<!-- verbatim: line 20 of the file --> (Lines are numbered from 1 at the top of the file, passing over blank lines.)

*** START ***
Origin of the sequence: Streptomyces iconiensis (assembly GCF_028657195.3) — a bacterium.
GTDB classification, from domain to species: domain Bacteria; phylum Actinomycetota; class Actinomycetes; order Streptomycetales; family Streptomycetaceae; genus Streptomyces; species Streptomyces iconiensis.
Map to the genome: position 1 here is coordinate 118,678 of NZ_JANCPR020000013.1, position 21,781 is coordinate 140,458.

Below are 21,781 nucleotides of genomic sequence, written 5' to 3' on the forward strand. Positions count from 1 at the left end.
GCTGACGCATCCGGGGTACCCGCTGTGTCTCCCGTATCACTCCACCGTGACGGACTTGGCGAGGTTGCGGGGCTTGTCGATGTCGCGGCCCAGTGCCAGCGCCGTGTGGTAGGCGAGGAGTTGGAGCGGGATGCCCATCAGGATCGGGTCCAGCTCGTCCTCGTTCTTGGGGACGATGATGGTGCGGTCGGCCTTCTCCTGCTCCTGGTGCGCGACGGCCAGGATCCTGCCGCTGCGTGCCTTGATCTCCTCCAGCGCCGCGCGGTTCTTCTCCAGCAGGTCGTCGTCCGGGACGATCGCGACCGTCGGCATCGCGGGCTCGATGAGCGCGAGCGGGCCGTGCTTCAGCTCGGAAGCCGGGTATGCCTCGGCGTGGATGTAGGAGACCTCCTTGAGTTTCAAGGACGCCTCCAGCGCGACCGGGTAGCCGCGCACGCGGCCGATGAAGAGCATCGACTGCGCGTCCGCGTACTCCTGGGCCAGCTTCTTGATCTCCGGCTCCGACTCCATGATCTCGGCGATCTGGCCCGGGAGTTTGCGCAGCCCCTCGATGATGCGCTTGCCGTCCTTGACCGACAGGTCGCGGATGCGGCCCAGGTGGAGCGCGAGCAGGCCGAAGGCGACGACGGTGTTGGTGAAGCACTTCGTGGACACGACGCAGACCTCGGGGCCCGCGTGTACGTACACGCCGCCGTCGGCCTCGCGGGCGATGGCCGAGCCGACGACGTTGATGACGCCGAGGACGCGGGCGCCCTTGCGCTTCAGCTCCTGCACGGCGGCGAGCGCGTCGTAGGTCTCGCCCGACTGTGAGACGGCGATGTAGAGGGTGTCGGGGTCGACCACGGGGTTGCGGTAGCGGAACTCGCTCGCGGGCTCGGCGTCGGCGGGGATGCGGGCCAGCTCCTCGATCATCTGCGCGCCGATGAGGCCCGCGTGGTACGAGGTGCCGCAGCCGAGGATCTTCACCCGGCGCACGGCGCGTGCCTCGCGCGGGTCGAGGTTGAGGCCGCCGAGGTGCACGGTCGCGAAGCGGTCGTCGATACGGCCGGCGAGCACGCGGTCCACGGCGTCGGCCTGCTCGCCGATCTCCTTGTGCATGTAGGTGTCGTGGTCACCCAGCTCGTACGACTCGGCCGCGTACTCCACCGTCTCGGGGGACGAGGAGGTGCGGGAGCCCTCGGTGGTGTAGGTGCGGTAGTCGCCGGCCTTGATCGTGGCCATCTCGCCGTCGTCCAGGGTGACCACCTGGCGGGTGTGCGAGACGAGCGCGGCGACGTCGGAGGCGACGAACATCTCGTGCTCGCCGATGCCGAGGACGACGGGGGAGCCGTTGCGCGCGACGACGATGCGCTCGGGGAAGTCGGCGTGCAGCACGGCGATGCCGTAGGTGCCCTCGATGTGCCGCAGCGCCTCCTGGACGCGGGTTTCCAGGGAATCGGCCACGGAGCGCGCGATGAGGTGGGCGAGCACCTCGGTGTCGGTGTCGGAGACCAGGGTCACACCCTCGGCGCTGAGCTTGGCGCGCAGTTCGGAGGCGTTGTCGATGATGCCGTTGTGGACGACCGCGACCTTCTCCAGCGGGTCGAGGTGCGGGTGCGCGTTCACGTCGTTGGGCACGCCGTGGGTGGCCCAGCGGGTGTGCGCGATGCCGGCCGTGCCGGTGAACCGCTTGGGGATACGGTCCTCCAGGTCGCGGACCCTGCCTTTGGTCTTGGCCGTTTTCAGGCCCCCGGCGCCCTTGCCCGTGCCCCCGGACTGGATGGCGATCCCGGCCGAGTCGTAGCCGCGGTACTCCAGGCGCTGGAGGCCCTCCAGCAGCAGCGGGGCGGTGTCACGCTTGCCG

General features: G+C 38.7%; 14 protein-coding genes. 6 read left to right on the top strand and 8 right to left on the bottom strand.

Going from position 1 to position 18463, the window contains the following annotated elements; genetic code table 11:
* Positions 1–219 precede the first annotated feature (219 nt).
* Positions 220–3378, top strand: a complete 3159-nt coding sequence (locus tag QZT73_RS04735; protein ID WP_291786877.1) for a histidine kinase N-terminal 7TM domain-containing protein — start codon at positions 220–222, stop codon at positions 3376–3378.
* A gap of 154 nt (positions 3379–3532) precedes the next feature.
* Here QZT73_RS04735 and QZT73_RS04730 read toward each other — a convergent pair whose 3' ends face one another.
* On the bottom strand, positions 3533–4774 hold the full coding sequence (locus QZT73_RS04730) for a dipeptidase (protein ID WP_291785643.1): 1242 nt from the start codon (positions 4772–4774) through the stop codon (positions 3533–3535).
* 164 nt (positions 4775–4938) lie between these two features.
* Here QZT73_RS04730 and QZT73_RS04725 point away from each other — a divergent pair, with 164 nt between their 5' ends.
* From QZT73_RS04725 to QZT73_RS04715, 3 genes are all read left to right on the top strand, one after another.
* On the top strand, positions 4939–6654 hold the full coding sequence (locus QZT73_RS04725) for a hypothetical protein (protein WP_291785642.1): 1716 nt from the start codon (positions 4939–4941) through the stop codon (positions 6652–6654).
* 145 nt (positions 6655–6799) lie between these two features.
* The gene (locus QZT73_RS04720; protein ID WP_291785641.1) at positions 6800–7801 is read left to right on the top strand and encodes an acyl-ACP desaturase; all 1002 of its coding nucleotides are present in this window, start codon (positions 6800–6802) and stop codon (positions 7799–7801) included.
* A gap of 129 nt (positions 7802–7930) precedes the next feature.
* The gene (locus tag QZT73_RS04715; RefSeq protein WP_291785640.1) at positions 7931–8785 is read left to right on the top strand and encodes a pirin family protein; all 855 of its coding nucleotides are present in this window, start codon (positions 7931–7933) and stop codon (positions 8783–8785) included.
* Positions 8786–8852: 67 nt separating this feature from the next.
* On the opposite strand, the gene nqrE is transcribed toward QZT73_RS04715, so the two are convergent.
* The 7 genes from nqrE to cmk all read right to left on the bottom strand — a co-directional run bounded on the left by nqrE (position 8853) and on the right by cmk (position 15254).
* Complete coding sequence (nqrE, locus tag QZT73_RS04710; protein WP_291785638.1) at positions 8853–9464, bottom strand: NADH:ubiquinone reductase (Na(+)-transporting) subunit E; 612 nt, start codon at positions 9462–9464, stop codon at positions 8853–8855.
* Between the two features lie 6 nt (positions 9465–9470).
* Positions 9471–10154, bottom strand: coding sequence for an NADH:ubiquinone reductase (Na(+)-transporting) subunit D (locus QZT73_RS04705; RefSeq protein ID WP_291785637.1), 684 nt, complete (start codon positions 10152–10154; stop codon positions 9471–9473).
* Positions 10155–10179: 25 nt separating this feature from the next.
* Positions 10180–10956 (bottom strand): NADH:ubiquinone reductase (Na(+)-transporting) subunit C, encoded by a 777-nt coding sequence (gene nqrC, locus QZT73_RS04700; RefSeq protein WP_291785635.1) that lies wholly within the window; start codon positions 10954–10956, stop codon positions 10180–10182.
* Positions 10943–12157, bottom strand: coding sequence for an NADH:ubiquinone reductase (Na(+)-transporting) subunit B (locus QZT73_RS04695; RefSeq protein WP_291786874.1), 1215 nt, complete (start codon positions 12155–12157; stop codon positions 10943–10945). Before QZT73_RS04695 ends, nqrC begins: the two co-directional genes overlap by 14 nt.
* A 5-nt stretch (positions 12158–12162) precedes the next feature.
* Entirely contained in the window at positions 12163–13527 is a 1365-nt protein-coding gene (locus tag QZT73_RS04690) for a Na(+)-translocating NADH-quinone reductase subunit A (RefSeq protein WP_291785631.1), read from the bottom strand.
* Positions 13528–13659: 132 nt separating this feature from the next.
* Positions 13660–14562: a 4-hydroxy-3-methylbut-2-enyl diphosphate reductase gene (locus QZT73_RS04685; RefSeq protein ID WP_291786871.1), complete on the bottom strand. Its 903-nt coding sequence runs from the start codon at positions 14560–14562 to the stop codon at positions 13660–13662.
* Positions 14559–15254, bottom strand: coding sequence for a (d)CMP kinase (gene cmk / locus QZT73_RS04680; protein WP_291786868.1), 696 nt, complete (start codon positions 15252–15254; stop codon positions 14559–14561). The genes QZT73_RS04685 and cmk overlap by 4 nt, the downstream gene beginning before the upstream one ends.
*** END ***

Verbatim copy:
* The gene (locus tag QZT73_RS04715; RefSeq protein WP_291785640.1) at positions 7931–8785 is read left to right on the top strand and encodes a pirin family protein; all 855 of its coding nucleotides are present in this window, start codon (positions 7931–7933) and stop codon (positions 8783–8785) included.